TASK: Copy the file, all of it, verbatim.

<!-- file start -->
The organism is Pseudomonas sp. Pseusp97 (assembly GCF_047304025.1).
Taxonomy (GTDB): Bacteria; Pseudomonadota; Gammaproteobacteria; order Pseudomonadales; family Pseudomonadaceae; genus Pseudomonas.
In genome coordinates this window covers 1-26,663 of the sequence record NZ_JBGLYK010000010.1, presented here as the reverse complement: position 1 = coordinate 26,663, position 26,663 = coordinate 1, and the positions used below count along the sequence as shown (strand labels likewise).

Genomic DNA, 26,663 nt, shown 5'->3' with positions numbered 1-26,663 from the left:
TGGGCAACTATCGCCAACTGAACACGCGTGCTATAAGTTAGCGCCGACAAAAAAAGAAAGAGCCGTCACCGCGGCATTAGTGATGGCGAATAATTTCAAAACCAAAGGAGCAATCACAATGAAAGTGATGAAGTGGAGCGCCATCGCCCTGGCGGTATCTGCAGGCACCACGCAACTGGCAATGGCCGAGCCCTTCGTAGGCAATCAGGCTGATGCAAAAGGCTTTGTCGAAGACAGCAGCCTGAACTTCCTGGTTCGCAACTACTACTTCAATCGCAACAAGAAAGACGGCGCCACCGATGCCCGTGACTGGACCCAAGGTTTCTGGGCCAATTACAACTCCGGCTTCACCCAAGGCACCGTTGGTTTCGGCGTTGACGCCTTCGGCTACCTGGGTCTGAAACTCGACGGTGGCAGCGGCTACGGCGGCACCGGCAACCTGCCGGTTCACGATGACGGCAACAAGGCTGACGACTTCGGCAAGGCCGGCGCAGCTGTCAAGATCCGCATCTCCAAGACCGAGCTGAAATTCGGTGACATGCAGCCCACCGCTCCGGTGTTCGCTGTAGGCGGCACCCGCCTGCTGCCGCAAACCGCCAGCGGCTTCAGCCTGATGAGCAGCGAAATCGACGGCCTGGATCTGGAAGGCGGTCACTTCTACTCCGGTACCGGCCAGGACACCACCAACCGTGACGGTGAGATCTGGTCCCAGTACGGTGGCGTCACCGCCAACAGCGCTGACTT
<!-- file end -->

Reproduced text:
The organism is Pseudomonas sp. Pseusp97 (assembly GCF_047304025.1).
Taxonomy (GTDB): Bacteria; Pseudomonadota; Gammaproteobacteria; order Pseudomonadales; family Pseudomonadaceae; genus Pseudomonas.
In genome coordinates this window covers 1-26,663 of the sequence record NZ_JBGLYK010000010.1, presented here as the reverse complement: position 1 = coordinate 26,663, position 26,663 = coordinate 1, and the positions used below count along the sequence as shown (strand labels likewise).

Genomic DNA, 26,663 nt, shown 5'->3' with positions numbered 1-26,663 from the left:
TGGGCAACTATCGCCAACTGAACACGCGTGCTATAAGTTAGCGCCGACAAAAAAAGAAAGAGCCGTCACCGCGGCATTAGTGATGGCGAATAATTTCAAAACCAAAGGAGCAATCACAATGAAAGTGATGAAGTGGAGCGCCATCGCCCTGGCGGTATCTGCAGGCACCACGCAACTGGCAATGGCCGAGCCCTTCGTAGGCAATCAGGCTGATGCAAAAGGCTTTGTCGAAGACAGCAGCCTGAACTTCCTGGTTCGCAACTACTACTTCAATCGCAACAAGAAAGACGGCGCCACCGATGCCCGTGACTGGACCCAAGGTTTCTGGGCCAATTACAACTCCGGCTTCACCCAAGGCACCGTTGGTTTCGGCGTTGACGCCTTCGGCTACCTGGGTCTGAAACTCGACGGTGGCAGCGGCTACGGCGGCACCGGCAACCTGCCGGTTCACGATGACGGCAACAAGGCTGACGACTTCGGCAAGGCCGGCGCAGCTGTCAAGATCCGCATCTCCAAGACCGAGCTGAAATTCGGTGACATGCAGCCCACCGCTCCGGTGTTCGCTGTAGGCGGCACCCGCCTGCTGCCGCAAACCGCCAGCGGCTTCAGCCTGATGAGCAGCGAAATCGACGGCCTGGATCTGGAAGGCGGTCACTTCTACTCCGGTACCGGCCAGGACACCACCAACCGTGACGGTGAGATCTGGTCCCAGTACGGTGGCGTCACCGCCAACAGCGCTGACTT